Additionally, marketing techniques such as “Greek style yoghurt”, can still be considered false information, as they leave out a number of countries where the same style is consumed. The popularity of “Greek” yoghurt rose  in the 1990s due to marketing techniques that mostly had to do with the country’s popularity or positive stereotypes about its cuisine. Today however, we must take into account a more inclusive EU and issues of inter-country relationships.

Cultural exchange

Cultural exchange or cultural hybridity is not a new concept in the history of culture and humanities. Cultural exchange through hybridization over the course of time has both been celebrated and criticized. The side which celebrates it mainly focuses on the enrichment of a culture (Burke, 2009) and often views it as a natural course in human history. The opposing side highlights the deterioration of a culture and the confrontation which may derive from it, when one culture tends to be valued more than another.

Exchange or hybridity is perceived negatively especially when viewed as “Americanization” (Burke, 2009). A product like yoghurt is dealt with as a trend or a marketing scheme, while ignoring the variety of cultural contributions to it. In the case of the US market, no attention is paid to local cultures and correct representation but instead is completely ignored. Whereas the EU strives to create laws and regulations to protect the label of local products, US laws seem to disregard such actions.

Turkey, Bulgaria, Lebanon, Israel, Iceland are only a few examples where similar yoghurt types are locally produced but may have a lower market value.

In the age of globalization, locality does not only serve as a label on a product that provides information and protects the consumers, but further workst to protect a culture. In the case of yoghurt, the “Greek” label has been valued and celebrated over the years merely in terms of marketing. In the most recent years, not only has it backfired against the country’s efforts to claim and protect the locality of its products, but it has further ignored other countries' value and contributions to the product. Turkey, Bulgaria, Lebanon, Israel, Iceland are only a few examples where similar yoghurt types are locally produced but may have a lower market value.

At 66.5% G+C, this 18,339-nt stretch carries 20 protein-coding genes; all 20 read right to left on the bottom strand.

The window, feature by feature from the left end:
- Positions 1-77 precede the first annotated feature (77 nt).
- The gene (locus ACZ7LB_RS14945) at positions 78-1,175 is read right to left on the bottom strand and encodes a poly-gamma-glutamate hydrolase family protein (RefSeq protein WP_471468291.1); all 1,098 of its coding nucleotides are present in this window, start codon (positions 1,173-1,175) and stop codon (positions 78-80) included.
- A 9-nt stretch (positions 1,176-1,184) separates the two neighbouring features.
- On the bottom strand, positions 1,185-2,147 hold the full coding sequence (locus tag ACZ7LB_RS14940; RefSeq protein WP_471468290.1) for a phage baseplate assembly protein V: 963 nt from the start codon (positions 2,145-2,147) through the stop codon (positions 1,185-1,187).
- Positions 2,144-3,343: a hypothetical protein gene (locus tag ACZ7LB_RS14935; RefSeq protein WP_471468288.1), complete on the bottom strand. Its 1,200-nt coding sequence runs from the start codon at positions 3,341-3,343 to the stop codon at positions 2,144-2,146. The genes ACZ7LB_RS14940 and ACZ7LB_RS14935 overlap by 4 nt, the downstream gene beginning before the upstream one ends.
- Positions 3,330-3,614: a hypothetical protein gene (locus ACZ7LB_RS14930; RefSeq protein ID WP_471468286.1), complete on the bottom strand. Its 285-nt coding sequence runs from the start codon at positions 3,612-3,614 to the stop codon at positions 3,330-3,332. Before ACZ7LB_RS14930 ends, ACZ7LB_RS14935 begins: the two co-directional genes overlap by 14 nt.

Conclusion

Where historical accounts do not offer a clarification on a subject such as in the yoghurt case, the concept of cultural exchange can offer the idea of enrichment. When heritage claims are built on false historic facts and further divide neighboring countries, this is where cultural exchange should be celebrated. Further, when a country falsely tries to associate a product with narratives of long history and national identity, it should be an issue of concern since it often derives from a nationalistic rhetoric. 

In the context of globalization and institutions such as the EU, nationalistic rhetorics do not contribute to cultural heritage, instead they spoil it. A product's value should not be placed based upon cultural stereotypes of regions, but based on the quality of resources, production and technology development. Those are key factors in the food industry that exist outside the concept of heritage, and can be universally shared, developed and exchanged.

Cultural exchange can shift the focus to individuals and local communities rather than false accounts of cultural heritage

The concept of exchange might allow countries to focus more on protecting their products' locality as well as the authenticity of local manufacturing. This will perhaps allow a shift in protecting smaller businesses and developing local agriculture and economy. Cases like the Chobani will not be the last in an evolving, globalized market. The situation still remains for legislation to protect authenticity regarding the international market.   

In an even wider context, that of the world-wide-web, misleading information and contradicting origin stories will be even harder to control. Issues like these are important to focus on, first for celebrating cultural exchange in topics like food culture, and further to construct the axis for future legislation when the interests of local agriculture and economy. Cultural exchange can shift the focus to individuals and local communities rather than false accounts of cultural heritage which only further contradictions.

References

Burke, P. (2009). Cultural hybridity. Cambridge, UK: Polity Press.

Dibbits, H. (2015). Sharing the Past: Heritage and Education in the 21st Century. Erasmus University Rotterdam.

Graham, B. & Howard, P. (2008). The Ashgate Research Companion to Heritage and Identity. Routledge.

Harvey, D. (2001). Heritage Pasts and Heritage Presents: temporality, meaning and the scope of heritage studies. In: International Journal of Heritage Studies. DOI: 10.1080/13581650120105534

Lowenthal, D. (1998). The Heritage Crusade and the Spoils of History. Cambridge University Press.

Moody, J. (2015). Heritage and History. In: Waterton, E. & Watson, S. (eds.), The Palgrave Handbook of Contemporary Heritage Research, chapter 6, pp. 113-129. Palgrave Macmillan. London.

Smith, L. & Akagawa, N. (eds.) (2009). Intangible Heritage. Routledge. Milton Park, Abingdon, Oxon; New York, NY.